Sustainable beauty resolutions: 5 ways to overhaul your routine for 2020, from face wipes to cotton buds

Sarah Young on how to become a more conscientious beauty consumer this year

Thursday 02 January 2020 16:49
comments
A

s consumers become increasingly aware of the pollution and waste caused by single-use products, items such as plastic straws, water bottles and disposable coffee cups have become maligned. But what about our beauty routines?

A quick glance in your bathroom cabinet or make-up bag is sure to throw up a whole host of products, which are single-use, packaged in plastic, and just as likely to end up in landfill.

It is estimated that there is more than 150 million tonnes of plastic waste polluting the world’s oceans with an additional 13 million tonnes being dumped each year.

Scientists estimate by 2050 there could be more plastic, by weight, than fish in our seas.

The government is taking steps to improve this: a manufacturing ban on microbeads – tiny balls of plastic used in body scrubs, toothpaste and facial exfoliators – was introduced in 2018. But there is more to do.

So how can you make your beauty routine more sustainable in 2020? The Independent rounds up five simple beauty resolutions you can make this year to help you become a more conscientious consumer.

Ditch cotton pads and face wipes for reusable and biodegradable versions

Removing your make-up is arguably one of the most time-consuming and, let’s face it, annoying parts of a beauty routine.

When you get home from a long day at work or a heavy night out, the last thing you want to do is perform a full-on skincare routine. In this scenario, many of us turn to face wipes, which boast the ability to remove make-up and partially cleanse our faces in seconds.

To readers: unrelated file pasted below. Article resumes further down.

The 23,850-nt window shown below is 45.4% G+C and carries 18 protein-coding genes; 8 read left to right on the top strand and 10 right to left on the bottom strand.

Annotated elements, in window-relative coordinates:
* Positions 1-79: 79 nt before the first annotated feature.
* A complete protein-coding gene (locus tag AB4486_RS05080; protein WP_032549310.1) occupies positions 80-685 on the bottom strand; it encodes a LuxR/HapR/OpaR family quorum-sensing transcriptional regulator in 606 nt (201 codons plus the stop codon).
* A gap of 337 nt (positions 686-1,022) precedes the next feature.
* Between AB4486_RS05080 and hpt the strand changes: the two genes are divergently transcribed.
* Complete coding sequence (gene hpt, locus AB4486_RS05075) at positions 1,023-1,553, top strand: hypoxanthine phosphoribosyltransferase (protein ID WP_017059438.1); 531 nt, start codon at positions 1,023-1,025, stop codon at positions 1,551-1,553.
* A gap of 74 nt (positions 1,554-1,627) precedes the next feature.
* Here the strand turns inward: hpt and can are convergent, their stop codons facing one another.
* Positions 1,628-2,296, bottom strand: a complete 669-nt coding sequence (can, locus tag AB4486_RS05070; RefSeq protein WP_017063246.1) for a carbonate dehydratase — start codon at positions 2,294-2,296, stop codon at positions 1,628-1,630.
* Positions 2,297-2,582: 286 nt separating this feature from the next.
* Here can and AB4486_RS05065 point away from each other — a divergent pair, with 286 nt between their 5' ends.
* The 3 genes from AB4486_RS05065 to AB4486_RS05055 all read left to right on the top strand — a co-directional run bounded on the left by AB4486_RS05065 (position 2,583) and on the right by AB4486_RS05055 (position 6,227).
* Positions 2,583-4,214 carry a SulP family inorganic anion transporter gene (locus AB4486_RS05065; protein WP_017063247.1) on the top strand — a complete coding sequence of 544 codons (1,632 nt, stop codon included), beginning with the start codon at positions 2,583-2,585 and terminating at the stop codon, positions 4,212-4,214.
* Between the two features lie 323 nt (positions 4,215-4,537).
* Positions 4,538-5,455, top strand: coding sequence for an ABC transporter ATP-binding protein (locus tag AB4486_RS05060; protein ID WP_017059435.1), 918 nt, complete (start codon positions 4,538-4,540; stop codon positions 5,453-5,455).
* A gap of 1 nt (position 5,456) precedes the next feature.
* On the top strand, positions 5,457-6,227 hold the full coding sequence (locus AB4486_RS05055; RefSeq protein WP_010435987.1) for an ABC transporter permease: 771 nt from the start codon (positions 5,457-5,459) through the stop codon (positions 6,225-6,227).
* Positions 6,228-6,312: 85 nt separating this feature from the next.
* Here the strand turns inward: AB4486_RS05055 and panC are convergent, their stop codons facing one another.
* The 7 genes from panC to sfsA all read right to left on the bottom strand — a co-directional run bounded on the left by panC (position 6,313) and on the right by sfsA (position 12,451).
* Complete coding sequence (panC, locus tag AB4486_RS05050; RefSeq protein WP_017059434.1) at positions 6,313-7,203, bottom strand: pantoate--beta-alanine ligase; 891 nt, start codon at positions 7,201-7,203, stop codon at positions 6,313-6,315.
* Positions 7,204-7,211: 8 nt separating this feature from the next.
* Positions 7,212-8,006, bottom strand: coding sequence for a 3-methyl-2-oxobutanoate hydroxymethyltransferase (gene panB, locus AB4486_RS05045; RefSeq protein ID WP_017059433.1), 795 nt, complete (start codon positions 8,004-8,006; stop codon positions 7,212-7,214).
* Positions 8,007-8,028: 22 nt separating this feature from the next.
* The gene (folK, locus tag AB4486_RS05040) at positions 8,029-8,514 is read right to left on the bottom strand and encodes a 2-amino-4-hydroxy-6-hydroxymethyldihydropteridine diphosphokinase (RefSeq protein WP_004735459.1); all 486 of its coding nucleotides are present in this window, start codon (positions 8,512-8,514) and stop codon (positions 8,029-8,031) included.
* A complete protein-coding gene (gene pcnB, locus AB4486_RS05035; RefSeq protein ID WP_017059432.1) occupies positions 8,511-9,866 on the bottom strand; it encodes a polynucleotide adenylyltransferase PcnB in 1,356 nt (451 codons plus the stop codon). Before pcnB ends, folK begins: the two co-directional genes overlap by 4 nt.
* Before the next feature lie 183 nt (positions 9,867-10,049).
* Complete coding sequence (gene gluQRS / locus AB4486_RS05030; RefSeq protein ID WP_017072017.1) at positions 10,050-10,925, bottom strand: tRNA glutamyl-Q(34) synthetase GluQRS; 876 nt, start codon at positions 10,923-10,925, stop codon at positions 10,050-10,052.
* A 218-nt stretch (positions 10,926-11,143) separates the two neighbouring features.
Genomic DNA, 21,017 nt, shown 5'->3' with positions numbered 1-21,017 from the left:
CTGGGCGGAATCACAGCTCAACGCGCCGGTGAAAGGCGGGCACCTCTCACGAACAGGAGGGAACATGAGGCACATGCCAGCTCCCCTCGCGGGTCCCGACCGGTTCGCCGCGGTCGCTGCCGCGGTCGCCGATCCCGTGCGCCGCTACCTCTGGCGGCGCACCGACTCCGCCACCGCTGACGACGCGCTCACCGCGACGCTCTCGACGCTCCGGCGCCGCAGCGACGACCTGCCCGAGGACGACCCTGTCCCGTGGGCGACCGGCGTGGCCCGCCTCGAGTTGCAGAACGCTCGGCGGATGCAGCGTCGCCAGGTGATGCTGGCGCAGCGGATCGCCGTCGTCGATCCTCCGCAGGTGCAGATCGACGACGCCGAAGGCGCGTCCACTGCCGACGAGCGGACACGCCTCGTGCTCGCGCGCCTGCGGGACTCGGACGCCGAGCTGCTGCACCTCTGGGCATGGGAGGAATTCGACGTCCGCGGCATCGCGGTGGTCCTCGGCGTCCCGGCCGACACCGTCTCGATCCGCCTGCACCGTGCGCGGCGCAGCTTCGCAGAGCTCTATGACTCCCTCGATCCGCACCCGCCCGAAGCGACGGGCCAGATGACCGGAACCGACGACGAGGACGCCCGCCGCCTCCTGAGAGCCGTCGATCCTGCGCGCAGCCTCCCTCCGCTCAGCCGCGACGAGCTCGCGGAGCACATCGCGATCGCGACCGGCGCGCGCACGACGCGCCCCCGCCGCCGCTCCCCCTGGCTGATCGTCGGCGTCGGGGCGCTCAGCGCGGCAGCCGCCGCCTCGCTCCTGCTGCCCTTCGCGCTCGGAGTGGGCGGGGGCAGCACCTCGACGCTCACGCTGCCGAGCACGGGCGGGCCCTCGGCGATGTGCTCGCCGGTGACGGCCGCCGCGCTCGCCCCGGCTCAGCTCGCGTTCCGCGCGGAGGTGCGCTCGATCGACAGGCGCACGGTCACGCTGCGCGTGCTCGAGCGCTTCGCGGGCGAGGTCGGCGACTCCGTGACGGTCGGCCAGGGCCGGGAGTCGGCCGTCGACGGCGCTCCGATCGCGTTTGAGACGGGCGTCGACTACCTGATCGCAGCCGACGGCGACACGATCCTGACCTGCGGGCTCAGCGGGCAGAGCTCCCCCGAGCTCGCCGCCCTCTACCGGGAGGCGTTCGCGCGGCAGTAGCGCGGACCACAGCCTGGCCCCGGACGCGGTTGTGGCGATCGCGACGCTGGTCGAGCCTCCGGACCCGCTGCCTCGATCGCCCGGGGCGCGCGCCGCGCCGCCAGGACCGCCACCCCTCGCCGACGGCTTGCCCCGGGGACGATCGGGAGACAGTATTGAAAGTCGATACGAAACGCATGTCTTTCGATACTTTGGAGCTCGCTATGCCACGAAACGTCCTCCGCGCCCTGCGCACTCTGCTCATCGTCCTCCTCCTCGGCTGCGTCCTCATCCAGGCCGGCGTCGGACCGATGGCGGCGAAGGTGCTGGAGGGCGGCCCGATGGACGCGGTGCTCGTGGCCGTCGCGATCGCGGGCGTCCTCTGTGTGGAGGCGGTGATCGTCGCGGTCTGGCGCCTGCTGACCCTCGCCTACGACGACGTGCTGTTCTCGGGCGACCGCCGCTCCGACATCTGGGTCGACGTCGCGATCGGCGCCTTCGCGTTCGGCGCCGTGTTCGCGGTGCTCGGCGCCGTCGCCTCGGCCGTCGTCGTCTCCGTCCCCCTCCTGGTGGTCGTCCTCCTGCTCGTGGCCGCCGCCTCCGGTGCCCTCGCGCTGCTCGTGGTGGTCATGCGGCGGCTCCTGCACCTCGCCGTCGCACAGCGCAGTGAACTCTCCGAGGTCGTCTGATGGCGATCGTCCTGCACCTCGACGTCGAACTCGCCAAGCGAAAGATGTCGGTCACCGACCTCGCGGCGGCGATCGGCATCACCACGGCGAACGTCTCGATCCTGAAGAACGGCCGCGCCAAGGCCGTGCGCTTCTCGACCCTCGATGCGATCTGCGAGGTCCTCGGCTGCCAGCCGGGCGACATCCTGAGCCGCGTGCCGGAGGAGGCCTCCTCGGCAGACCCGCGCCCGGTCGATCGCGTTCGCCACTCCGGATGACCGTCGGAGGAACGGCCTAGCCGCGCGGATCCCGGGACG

But while they might be insanely convenient, the damage face wipes are inflicting on the environment is vast.

According to research group Mintel, 43 per cent of women in the UK regularly use face wipes, which take years to breakdown in landfills due to their composition of virtually indestructible materials such as polyester, polypropylene, cotton, wood pulp, or rayon fibres.

Earlier this year, a report by Water UK – the membership body for water providers – also found that wet wipes (including baby wipes) are behind 93 per cent of blockages in UK sewers with 9.3 million of them being flushed down toilets every single day.

While the problem has prompted campaign groups to lobby wipe manufacturers to include a logo on packets reminding people never to flush any kind of wipes, there are alternatives you can use that are less damaging to the environment.

If you can’t bear to part ways with a wipe, or need a quick fix for emergency situations, a number of brands now offer biodegradable and reusable alternatives that mean you can remove your make-up conveniently and with a conscience.

Wipes from brands such as Lancer, RMS, Botanics, Simple and Yes To are made from bio-cellulose fabrics, meaning they break down in months rather than years and don’t contain any nasty pesticides.

Alternatively, reusable and washable make-up remover pads are now also widely available.

While cotton rounds can work wonders for your make-up routine, environmentally speaking, they are a disaster.

As well as being non-recyclable and non-degradable, it takes a huge volume of water to produce each single-use cotton pad, which, unless it’s made from organic cotton, is also grown with pesticides that damage the surrounding environment.